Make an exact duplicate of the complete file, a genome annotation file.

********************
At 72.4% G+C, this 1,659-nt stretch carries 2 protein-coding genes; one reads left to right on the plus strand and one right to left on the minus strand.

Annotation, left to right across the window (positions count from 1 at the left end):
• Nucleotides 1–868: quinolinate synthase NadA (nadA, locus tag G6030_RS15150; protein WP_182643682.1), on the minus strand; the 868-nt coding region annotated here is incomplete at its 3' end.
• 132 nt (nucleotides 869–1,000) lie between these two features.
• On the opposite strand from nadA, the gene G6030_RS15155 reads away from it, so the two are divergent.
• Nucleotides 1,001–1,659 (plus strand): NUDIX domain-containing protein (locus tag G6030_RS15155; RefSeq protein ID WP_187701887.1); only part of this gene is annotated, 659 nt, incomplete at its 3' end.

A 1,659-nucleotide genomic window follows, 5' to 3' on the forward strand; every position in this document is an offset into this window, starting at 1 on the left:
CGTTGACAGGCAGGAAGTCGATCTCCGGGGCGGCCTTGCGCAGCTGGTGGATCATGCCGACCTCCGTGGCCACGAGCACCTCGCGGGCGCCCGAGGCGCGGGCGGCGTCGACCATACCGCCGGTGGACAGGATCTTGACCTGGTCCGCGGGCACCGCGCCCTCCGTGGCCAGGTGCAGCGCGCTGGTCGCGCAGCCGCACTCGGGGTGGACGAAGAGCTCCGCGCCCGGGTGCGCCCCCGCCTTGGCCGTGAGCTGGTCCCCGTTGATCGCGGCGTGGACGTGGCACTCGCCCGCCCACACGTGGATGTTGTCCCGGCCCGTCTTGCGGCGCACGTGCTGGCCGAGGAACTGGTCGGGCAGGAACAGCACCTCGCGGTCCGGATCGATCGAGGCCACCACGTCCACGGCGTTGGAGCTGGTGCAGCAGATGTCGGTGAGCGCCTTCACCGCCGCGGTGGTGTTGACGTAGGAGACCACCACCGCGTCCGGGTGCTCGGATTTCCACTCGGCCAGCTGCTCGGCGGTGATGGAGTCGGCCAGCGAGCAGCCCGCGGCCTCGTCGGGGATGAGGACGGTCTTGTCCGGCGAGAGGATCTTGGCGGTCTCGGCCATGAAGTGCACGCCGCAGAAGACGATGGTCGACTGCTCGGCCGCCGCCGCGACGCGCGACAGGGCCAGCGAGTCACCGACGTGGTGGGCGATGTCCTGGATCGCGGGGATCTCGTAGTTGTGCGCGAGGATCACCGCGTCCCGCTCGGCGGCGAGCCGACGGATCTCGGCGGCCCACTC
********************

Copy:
At 72.4% G+C, this 1,659-nt stretch carries 2 protein-coding genes; one reads left to right on the plus strand and one right to left on the minus strand.

Annotation, left to right across the window (positions count from 1 at the left end):
• Nucleotides 1–868: quinolinate synthase NadA (nadA, locus tag G6030_RS15150; protein WP_182643682.1), on the minus strand; the 868-nt coding region annotated here is incomplete at its 3' end.
• 132 nt (nucleotides 869–1,000) lie between these two features.
• On the opposite strand from nadA, the gene G6030_RS15155 reads away from it, so the two are divergent.
• Nucleotides 1,001–1,659 (plus strand): NUDIX domain-containing protein (locus tag G6030_RS15155; RefSeq protein ID WP_187701887.1); only part of this gene is annotated, 659 nt, incomplete at its 3' end.

A 1,659-nucleotide genomic window follows, 5' to 3' on the forward strand; every position in this document is an offset into this window, starting at 1 on the left:
CGTTGACAGGCAGGAAGTCGATCTCCGGGGCGGCCTTGCGCAGCTGGTGGATCATGCCGACCTCCGTGGCCACGAGCACCTCGCGGGCGCCCGAGGCGCGGGCGGCGTCGACCATACCGCCGGTGGACAGGATCTTGACCTGGTCCGCGGGCACCGCGCCCTCCGTGGCCAGGTGCAGCGCGCTGGTCGCGCAGCCGCACTCGGGGTGGACGAAGAGCTCCGCGCCCGGGTGCGCCCCCGCCTTGGCCGTGAGCTGGTCCCCGTTGATCGCGGCGTGGACGTGGCACTCGCCCGCCCACACGTGGATGTTGTCCCGGCCCGTCTTGCGGCGCACGTGCTGGCCGAGGAACTGGTCGGGCAGGAACAGCACCTCGCGGTCCGGATCGATCGAGGCCACCACGTCCACGGCGTTGGAGCTGGTGCAGCAGATGTCGGTGAGCGCCTTCACCGCCGCGGTGGTGTTGACGTAGGAGACCACCACCGCGTCCGGGTGCTCGGATTTCCACTCGGCCAGCTGCTCGGCGGTGATGGAGTCGGCCAGCGAGCAGCCCGCGGCCTCGTCGGGGATGAGGACGGTCTTGTCCGGCGAGAGGATCTTGGCGGTCTCGGCCATGAAGTGCACGCCGCAGAAGACGATGGTCGACTGCTCGGCCGCCGCCGCGACGCGCGACAGGGCCAGCGAGTCACCGACGTGGTGGGCGATGTCCTGGATCGCGGGGATCTCGTAGTTGTGCGCGAGGATCACCGCGTCCCGCTCGGCGGCGAGCCGACGGATCTCGGCGGCCCACTC